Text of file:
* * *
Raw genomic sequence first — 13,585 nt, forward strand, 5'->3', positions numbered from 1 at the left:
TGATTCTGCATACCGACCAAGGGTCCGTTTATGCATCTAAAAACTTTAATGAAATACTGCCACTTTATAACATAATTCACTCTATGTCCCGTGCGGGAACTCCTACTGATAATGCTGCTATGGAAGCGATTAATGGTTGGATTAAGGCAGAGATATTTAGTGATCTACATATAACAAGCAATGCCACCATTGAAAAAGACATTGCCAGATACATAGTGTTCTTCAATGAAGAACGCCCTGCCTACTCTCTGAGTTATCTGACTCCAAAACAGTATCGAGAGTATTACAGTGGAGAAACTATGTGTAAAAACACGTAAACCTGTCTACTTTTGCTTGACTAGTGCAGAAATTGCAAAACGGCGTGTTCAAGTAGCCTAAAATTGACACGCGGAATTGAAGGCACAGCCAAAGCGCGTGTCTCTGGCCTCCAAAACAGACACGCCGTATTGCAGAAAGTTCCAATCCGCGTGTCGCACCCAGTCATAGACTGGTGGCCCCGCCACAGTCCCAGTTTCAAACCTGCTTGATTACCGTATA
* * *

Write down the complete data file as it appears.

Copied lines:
Raw genomic sequence first — 13,585 nt, forward strand, 5'->3', positions numbered from 1 at the left:
TGATTCTGCATACCGACCAAGGGTCCGTTTATGCATCTAAAAACTTTAATGAAATACTGCCACTTTATAACATAATTCACTCTATGTCCCGTGCGGGAACTCCTACTGATAATGCTGCTATGGAAGCGATTAATGGTTGGATTAAGGCAGAGATATTTAGTGATCTACATATAACAAGCAATGCCACCATTGAAAAAGACATTGCCAGATACATAGTGTTCTTCAATGAAGAACGCCCTGCCTACTCTCTGAGTTATCTGACTCCAAAACAGTATCGAGAGTATTACAGTGGAGAAACTATGTGTAAAAACACGTAAACCTGTCTACTTTTGCTTGACTAGTGCAGAAATTGCAAAACGGCGTGTTCAAGTAGCCTAAAATTGACACGCGGAATTGAAGGCACAGCCAAAGCGCGTGTCTCTGGCCTCCAAAACAGACACGCCGTATTGCAGAAAGTTCCAATCCGCGTGTCGCACCCAGTCATAGACTGGTGGCCCCGCCACAGTCCCAGTTTCAAACCTGCTTGATTACCGTATA